Finally, you’ll indicate the amount of money you believe you are owed. Don’t exaggerate the amount of damage claimed, since judges will require you to prove the full extent of those damages.
Many plaintiffs make the mistake of filling their complaints with legalese and Internet research. This is a mistake. Rather, judges will be more convinced by the facts of your case. It is their role to know the finer points of the law.
Once this paperwork is done, you will send a copy to the contractor and then file an affidavit of service with the court. The clerk will then send a notice to appear in court on a specified date to both you and the contractor. That will be the date when you each orally present your case to a judge.
Even the most advanced lawyers will tell you that rehearsing is crucial to success in court. You should come to trial knowing your claims backwards and forwards – the date of every email, the amount of every invoice, and the day-to-day events that resulted in the breakdown of your relationship with your contractor.
Tennessee’s court system offers a convenient guide for preparing to court. It's a good idea to practice what you will say in your one to two minutes in front of the judge by rehearsing in before a friend or family member. Keep it simple, like a story. Remember, judges have large caseloads and see dozens of litigants every single day. Avoid irrelevant facts or speculation about things like the contractor's motives.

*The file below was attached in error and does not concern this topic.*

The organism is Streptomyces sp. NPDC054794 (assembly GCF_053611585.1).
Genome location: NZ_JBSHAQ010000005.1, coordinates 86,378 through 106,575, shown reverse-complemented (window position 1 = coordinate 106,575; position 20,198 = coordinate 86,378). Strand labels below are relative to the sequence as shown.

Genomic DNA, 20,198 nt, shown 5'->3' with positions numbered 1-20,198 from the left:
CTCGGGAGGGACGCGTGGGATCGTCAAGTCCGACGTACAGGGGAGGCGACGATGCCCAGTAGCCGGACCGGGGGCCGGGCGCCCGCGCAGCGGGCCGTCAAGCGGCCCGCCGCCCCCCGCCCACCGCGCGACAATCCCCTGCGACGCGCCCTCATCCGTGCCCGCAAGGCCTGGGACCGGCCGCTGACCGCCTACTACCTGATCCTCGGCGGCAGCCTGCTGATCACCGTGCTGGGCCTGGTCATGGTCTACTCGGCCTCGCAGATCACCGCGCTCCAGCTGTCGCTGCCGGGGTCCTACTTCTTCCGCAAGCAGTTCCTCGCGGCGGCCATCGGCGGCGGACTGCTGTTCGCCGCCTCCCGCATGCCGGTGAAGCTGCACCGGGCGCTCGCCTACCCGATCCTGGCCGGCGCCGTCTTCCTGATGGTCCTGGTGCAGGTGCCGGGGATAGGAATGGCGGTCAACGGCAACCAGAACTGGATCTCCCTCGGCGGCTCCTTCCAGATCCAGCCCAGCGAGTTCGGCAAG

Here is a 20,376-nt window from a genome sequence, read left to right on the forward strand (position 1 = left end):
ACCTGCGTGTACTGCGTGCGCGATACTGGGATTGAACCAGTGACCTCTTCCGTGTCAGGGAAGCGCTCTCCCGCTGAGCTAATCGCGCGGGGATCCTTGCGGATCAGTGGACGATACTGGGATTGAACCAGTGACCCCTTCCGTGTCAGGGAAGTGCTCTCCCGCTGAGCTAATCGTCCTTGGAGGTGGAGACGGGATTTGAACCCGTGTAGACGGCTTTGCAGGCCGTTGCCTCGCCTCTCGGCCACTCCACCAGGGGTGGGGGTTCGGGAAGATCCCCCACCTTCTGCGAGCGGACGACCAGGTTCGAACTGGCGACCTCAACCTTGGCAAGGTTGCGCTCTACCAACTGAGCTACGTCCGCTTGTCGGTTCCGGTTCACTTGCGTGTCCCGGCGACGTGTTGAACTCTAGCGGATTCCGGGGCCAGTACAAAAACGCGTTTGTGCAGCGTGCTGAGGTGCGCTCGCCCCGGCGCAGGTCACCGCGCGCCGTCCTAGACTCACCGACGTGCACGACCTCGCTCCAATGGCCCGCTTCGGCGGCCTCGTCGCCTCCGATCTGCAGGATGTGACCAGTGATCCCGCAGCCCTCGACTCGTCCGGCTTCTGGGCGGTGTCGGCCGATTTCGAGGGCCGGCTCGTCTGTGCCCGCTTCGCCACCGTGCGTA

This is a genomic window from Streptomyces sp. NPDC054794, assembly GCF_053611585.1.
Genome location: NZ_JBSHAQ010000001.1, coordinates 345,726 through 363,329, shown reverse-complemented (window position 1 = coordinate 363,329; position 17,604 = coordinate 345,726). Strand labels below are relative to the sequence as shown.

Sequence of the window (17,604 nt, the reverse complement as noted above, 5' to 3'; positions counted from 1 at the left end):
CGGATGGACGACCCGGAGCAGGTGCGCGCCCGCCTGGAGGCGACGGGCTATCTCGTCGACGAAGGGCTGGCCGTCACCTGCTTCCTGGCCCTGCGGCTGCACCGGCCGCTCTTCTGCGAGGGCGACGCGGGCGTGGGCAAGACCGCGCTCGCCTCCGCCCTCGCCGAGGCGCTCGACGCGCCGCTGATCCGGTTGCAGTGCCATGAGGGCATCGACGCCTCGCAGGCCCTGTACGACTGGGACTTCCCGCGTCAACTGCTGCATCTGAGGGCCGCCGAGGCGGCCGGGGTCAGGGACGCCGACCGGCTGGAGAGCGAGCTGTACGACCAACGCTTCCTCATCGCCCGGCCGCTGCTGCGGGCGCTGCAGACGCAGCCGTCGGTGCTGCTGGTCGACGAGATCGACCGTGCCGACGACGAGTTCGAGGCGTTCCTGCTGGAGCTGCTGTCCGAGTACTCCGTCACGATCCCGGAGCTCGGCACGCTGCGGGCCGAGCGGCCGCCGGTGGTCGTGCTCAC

Words are not enough. You should also bring physical evidence to trial. In home-improvement litigation with a contractor, the most important evidence normally includes: 1) Any written contracts between you and the contractor outlining the work he promised to perform, the timeline for performance, and the payment agreed upon; 2) Any proof of payments from you to the contractor, showing how much money you’ve already paid; 3) Any emails, letters, or other correspondence you’ve sent to the contractor outlining your dispute; 4) Photographs of your home before and after the construction work, especially photos that show shoddy or inadequate workmanship.
In some circumstances, you might also bring witnesses with you to court to describe elements of the story to the judge.
If all goes well, the judge will agree with your side of the story and will award you the amount of money you asked for in the complaint. If this happens, you’ll receive a "judgment," which is essentially an order that the defendant contractor pay what the judge determined you are owed.
Most reputable business owners pay judgments immediately, in part because they fear negative relationships with banks and lenders, as well as bad press in the community. However, your contractor might not be so forthcoming.
If the contractor fails to pay you, you’ll need to return to court and fill out more paperwork, called an Execution of Garnishment. This will allow you to “attach” (i.e. collect upon) assets held by the contractor in bank accounts in Tennessee, to the extent that he has any. Note that you will need to hire a private collection agency for this process. You will need to make a financial decision about whether the money is worth pursuing, if your judgment amount is relatively low.